Promising ideas for social entrepreneurship projects
“What is something at Duke or in Durham that bothers you, and how do you think you can address it?” On the first day of class in August, Professor Tony Brown posed that question to the students in his “Social Entrepreneurship in Action” seminar. By early December all eighteen students gave him their answers when they presented their final projects at the Sanford School of Public Policy.
Tony Brown has been teaching “Social Entrepreneurship in Action” to Duke undergraduate students for over a decade. As Tony describes it, the basic idea of the course is simple. “Have teams of students define promising ideas and develop compelling plans that address real problems or opportunities in the Duke or Durham communities.” Yet the learning experience for the students is anything but easy. They have to collaborate closely with team members, build relationships with relevant stakeholders on campus and in the local community, and think hard– perhaps for the first time– about how to define a problem, and then how to build the steps towards addressing the problem and making change.
Tony’s motto for the course is “get ready, go, get set.” This means that students are expected to learn from doing, rather than learning before doing. Though they have only fourteen weeks over the course of the semester, Tony’s students must demonstrate tangible progress on their projects and prove that their efforts are making real, measurable impacts. It’s not enough for students to merely develop and refine their ideas in the abstract– they are expected to run pilot tests, conduct focus groups, secure commitments from partners and stakeholders, and sometimes even secure funding to sustain or expand their ideas. Ultimately, students are graded on the feasibility of their proposals, their contributions to their teams, and the quality of critical reflection they conduct along the way.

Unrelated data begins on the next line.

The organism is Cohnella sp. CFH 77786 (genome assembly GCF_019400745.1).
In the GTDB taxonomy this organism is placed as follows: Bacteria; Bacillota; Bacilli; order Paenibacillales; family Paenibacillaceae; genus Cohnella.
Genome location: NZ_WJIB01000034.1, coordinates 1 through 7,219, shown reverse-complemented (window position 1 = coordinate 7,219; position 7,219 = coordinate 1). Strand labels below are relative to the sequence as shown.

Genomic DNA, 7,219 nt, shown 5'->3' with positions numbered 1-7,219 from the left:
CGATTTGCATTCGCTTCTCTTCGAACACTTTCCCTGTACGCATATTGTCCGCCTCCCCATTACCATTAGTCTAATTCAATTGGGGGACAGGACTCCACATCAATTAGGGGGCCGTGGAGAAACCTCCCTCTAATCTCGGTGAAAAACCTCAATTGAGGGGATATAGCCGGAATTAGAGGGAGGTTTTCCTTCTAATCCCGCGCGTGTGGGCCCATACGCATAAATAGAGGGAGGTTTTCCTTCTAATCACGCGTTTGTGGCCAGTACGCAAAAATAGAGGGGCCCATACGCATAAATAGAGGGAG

This semester, students in Tony’s PUBPOL 271 class presented six different project ideas to their classmates, and to an invited audience that included university staff, faculty, and administrators, some of Tony’s former students, and members of the local community. The topics of the presentations ranged from the stigma surrounding mental illness at Duke to the lack of arts programming in Durham elementary schools to the problem of food waste in the Triangle area. For those listening to the presentations, it was clear that the students had put an immense amount of time and effort into making their ideas happen.
One team, whose project was called “The Big Event,” has already been approved by Duke to host a service event next semester on Martin Luther King, Jr. Day, bringing together on-campus service groups and local organizations for a centralized day of service. Another team, that called itself “Bull City APPetite,” has already written the code for an app that would connect restaurants and grocery stores with excess food to nonprofits that are tackling issues of food insecurity, such as the Food Bank of Central and Eastern North Carolina.
After the presentations, Tony asked each of his students to say one word that summed up their experience. “Real,” said Amanda Pruthi (’19). “This is the first class I’ve taken at Duke where I actually created something tangible.” “Leadership,” said Emily Mi (’19). “I realized that, if I wanted our project to happen, I had to be the one to take initiative.” And finally, “Community,” said Sara Shmueli (’19). “I know this is going to sound cheesy, but I feel like we’ve come to end of a really great summer camp—I don’t want to leave.”
You can find a list of other projects from Social Entrepreneurship classes here.